Below five pallet levels high, there is no warehouse layout more space-efficient than with the use of deep reach trucks. As can be seen in the layouts below, you can place two pallets deep when using a deep reach layout, which allows the deep reach forklift to access both from an aisle. The reach mechanism, called a pantograph, is extended to allow for pallet placement in the rear pallet rack position. When you design using the typical back-to-back rack in the warehouse, it forms a rack design that is four pallets deep. It’s extremely space efficient!
The drawings show the differences between deep reach and standard reach. The deep reach layout yields almost double the number of pallet positions!
So…why aren’t all warehouses designed like this? There are many advantages and disadvantages to a deep reach layout. Make sure to use the design where it can be of the most help and cause the least amount of problems.
Advantages of deep reach include:
- More space efficient below five pallet levels high – By going four pallets deep per rack module instead of two, you can remove every other forklift service aisle. That yields more pallet positions within the same footprint.
- The cost of the deep reach equipment compared to other equipment typically used for high density storage is about half the cost of swing reach (turret trucks).
- Because of the wider aisle, two forklifts can both work in and pass each other within the same aisle. As a result, the deep reach design allows for a quicker picking operation when compared to very narrow aisle systems.
- Unlike turret trucks, no guidance system is required, which allows forklifts to “free path” within the service aisle, allowing for more flexibility for both put-aways and picking.
All these advantages sound great… right? Not so fast!
Disadvantages to the deep reach design, including:
- Deep reach systems work best if both pallets accessed from an aisle are the same SKU. Otherwise, in order to get to the back pallet, the front pallet must be moved. Oftentimes, FIFO is sacrificed.
- There is a reduced utilization percentage within the warehouse. Because of the extra step required to move the front pallet, utilization of the rear pallet position can be limited to “as needed.”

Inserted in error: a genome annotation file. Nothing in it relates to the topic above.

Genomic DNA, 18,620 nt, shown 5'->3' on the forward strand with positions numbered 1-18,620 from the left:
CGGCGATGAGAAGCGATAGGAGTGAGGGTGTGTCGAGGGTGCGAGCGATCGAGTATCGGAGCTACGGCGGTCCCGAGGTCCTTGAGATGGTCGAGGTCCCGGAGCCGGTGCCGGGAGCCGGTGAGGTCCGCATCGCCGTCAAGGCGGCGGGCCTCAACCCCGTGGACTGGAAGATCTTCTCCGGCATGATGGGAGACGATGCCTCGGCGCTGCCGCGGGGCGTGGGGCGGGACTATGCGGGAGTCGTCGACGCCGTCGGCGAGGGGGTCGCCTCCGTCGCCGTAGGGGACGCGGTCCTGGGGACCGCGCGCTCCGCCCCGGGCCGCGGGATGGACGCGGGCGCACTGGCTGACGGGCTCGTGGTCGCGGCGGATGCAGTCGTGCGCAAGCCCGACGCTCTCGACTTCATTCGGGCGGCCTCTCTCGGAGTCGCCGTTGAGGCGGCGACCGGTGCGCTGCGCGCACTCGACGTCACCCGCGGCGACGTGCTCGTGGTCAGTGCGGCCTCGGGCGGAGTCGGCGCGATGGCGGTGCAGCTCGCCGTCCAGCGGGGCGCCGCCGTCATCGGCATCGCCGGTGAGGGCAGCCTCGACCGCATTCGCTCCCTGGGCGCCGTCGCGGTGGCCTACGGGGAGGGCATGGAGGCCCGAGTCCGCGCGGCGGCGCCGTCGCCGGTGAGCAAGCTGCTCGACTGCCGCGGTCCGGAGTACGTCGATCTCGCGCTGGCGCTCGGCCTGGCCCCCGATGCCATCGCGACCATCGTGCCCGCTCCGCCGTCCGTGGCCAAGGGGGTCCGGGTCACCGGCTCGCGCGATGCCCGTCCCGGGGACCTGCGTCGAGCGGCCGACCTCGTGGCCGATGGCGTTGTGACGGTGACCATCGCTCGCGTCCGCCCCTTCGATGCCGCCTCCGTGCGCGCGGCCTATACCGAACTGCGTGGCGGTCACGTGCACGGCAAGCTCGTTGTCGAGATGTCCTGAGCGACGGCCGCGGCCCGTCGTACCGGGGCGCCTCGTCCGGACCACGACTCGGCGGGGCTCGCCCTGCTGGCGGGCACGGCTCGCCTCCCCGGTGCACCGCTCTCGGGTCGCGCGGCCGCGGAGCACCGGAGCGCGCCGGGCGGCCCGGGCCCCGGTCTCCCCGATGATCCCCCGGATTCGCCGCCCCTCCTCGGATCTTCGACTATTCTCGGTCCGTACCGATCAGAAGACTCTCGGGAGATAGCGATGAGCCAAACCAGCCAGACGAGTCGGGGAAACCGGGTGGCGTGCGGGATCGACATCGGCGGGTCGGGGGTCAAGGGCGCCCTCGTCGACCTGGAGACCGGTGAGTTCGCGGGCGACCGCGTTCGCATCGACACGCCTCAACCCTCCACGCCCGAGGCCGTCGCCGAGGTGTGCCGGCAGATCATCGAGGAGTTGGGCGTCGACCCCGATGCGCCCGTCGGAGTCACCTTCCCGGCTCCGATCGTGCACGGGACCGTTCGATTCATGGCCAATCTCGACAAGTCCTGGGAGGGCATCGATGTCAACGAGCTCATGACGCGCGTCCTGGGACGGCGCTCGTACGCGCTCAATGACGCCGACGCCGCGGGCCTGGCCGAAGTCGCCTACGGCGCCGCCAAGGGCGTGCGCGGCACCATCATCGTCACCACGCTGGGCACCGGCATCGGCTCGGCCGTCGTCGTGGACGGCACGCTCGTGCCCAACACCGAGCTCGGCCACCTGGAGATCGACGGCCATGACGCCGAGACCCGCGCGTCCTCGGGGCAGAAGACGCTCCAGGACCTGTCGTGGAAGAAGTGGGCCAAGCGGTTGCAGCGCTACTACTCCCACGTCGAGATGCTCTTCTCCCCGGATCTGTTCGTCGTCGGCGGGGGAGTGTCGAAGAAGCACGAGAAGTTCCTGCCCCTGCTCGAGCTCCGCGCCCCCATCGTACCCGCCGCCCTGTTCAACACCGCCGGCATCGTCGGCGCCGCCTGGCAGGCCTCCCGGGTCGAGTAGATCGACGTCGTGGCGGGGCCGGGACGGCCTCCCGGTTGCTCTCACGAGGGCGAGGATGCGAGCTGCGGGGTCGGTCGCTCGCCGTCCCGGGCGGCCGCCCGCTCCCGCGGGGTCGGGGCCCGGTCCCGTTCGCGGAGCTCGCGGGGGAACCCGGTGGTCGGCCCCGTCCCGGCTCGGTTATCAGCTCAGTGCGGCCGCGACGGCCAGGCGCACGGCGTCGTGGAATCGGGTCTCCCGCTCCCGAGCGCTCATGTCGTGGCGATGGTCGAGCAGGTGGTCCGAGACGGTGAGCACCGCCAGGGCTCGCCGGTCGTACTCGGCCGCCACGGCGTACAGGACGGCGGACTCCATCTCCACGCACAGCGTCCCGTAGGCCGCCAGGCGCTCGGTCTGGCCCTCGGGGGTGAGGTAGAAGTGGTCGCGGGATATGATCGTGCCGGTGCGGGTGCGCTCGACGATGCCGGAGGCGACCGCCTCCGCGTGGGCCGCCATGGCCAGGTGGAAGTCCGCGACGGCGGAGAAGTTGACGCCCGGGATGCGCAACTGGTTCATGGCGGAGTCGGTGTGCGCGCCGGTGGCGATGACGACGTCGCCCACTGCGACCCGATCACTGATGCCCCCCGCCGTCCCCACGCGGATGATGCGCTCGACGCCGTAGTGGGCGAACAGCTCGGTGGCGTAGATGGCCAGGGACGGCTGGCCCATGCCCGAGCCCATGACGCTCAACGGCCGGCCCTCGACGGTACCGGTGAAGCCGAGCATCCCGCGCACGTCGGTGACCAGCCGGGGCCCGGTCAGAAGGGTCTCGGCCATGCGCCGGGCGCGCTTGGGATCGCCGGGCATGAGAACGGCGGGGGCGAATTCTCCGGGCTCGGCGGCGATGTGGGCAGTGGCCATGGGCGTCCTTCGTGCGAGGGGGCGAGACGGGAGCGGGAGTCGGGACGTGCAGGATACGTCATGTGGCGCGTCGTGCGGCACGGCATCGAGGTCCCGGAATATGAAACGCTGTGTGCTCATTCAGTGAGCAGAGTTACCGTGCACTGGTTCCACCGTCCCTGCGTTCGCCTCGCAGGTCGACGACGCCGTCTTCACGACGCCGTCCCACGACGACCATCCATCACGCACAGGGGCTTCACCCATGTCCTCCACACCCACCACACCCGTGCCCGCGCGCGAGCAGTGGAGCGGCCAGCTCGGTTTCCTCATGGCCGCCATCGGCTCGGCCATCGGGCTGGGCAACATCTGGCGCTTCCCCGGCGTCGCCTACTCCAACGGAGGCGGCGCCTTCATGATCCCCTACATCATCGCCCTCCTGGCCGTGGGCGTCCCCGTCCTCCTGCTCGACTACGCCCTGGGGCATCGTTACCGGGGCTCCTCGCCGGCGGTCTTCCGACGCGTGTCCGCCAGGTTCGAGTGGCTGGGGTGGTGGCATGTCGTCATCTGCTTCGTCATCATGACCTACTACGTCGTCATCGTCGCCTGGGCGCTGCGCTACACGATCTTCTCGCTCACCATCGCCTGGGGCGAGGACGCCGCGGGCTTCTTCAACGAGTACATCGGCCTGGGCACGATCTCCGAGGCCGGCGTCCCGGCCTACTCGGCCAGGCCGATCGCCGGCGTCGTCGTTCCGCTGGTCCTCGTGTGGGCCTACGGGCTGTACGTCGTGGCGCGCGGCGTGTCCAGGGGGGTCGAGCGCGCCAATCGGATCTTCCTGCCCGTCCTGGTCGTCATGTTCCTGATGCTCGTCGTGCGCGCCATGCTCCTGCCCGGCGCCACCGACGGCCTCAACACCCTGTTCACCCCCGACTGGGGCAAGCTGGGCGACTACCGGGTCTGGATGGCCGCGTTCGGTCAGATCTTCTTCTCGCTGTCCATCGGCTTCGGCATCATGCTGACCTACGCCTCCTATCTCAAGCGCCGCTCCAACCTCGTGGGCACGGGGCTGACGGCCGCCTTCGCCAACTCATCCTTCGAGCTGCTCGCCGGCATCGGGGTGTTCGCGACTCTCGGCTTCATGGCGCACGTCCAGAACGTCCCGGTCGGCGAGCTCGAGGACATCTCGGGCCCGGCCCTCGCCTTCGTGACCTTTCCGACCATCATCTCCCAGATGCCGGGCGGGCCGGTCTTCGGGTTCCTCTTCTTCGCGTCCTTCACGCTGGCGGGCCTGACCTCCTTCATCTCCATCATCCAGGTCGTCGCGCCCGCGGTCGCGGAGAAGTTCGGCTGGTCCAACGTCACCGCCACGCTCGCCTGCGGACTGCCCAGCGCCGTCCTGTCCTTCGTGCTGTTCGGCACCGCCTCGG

- The deep reach forklifts are marginally more expensive than standard reach forklifts – not a big deal.
- Because of the longer pantograph mechanism required to access the rear pallet position, the capacity of the forklift is reduced to a base capacity of 3,200 lbs. plus downrating at elevation. That said, the capacity is adequate for most applications.
- There also is a loss of either vertical efficiency or horizontal efficiency with the pallet racking. We’ll get into more detail later, but deep reach layouts either require a bottom beam (no loads on the floor), or longer load beams (meaning fewer rack bays down the aisle).
As mentioned in No. 5 above, there are several rack features you need to account for when considering a deep reach design for the warehouse.
Straddle or under-rack?
There are two methods for forklifts to interface with pallet racking with a deep reach design, the straddle method and the under-rack method.
GMA pallets are 48 inches deep x 40 inches wide across the face. To straddle the pallet, the forklift needs to have base legs (AKA outrigger legs) far enough apart to accommodate the pallet. Usually the forklift would have 42 inches clear between the base legs. With each base leg at 5.25 inches wide, that’s 42 inches + 10.5 inches, totaling 52.5 inches. When placing the first pallet level directly on the floor, there is no way to use the standard 96-inch-long load beams with this method. Since there is a minimum of 6 inches required between pallets, warehouse designers need to use a minimum of 102”- 104” long load beams. As the number of storage bays stack up down aisles, one or more of the storage bays may be lost because of the longer load beams required- a small price to pay if you have a good application.
The under-rack method requires a rack design with a raised bottom beam to allow for the base legs to go under the rack. This method requires a minimum of 4 inches between pallets and can therefore use standard 96 inches long load beams. There are two issues with this method, an extra pair of load beams per bay represent additional rack costs and there is an approximate 12 inches loss of vertical storage height.
As you can see, you’ll need to navigate many variables before choosing the correct application of deep reach storage. In 30 years in this business, I have found that the best products to store with this method are SKU’s with more than one pallet, SKU’s that are medium movers and where FIFO is not too critical.
When you need help to identify the appropriate layout type and best products to be stored, be sure to call the experts. A consultation can provide a lot for just a little of your time. Contact Abel Womack today and we’ll walk you through the best available options that suit your needs.
You also may be interested in this white paper: White Paper – HCR Deep Reach.